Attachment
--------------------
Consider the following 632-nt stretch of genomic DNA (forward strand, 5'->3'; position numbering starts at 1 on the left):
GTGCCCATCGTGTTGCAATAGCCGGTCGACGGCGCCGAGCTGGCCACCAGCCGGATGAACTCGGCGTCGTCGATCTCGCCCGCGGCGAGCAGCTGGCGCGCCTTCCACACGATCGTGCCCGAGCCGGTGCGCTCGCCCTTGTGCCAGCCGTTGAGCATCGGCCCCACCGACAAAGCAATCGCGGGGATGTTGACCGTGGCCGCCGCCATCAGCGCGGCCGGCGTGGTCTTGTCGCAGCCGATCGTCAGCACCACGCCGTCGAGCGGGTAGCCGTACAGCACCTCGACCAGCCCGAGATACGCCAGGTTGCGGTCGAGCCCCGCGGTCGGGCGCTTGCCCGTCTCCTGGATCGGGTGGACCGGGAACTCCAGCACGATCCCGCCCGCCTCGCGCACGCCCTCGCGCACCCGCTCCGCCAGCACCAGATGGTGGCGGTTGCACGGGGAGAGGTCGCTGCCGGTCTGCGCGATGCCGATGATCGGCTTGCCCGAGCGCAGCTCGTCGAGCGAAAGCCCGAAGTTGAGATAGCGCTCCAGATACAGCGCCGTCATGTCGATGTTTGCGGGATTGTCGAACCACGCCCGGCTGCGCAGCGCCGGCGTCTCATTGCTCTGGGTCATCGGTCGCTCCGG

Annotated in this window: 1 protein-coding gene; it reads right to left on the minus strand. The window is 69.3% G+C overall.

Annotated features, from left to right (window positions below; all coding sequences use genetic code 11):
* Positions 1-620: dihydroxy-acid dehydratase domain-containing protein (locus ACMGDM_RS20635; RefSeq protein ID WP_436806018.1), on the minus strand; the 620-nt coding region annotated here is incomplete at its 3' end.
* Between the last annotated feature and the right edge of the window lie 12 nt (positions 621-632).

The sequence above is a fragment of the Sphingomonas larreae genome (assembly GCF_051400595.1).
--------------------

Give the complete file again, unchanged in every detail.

Consider the following 632-nt stretch of genomic DNA (forward strand, 5'->3'; position numbering starts at 1 on the left):
GTGCCCATCGTGTTGCAATAGCCGGTCGACGGCGCCGAGCTGGCCACCAGCCGGATGAACTCGGCGTCGTCGATCTCGCCCGCGGCGAGCAGCTGGCGCGCCTTCCACACGATCGTGCCCGAGCCGGTGCGCTCGCCCTTGTGCCAGCCGTTGAGCATCGGCCCCACCGACAAAGCAATCGCGGGGATGTTGACCGTGGCCGCCGCCATCAGCGCGGCCGGCGTGGTCTTGTCGCAGCCGATCGTCAGCACCACGCCGTCGAGCGGGTAGCCGTACAGCACCTCGACCAGCCCGAGATACGCCAGGTTGCGGTCGAGCCCCGCGGTCGGGCGCTTGCCCGTCTCCTGGATCGGGTGGACCGGGAACTCCAGCACGATCCCGCCCGCCTCGCGCACGCCCTCGCGCACCCGCTCCGCCAGCACCAGATGGTGGCGGTTGCACGGGGAGAGGTCGCTGCCGGTCTGCGCGATGCCGATGATCGGCTTGCCCGAGCGCAGCTCGTCGAGCGAAAGCCCGAAGTTGAGATAGCGCTCCAGATACAGCGCCGTCATGTCGATGTTTGCGGGATTGTCGAACCACGCCCGGCTGCGCAGCGCCGGCGTCTCATTGCTCTGGGTCATCGGTCGCTCCGG

Annotated in this window: 1 protein-coding gene; it reads right to left on the minus strand. The window is 69.3% G+C overall.

Annotated features, from left to right (window positions below; all coding sequences use genetic code 11):
* Positions 1-620: dihydroxy-acid dehydratase domain-containing protein (locus ACMGDM_RS20635; RefSeq protein ID WP_436806018.1), on the minus strand; the 620-nt coding region annotated here is incomplete at its 3' end.
* Between the last annotated feature and the right edge of the window lie 12 nt (positions 621-632).

The sequence above is a fragment of the Sphingomonas larreae genome (assembly GCF_051400595.1).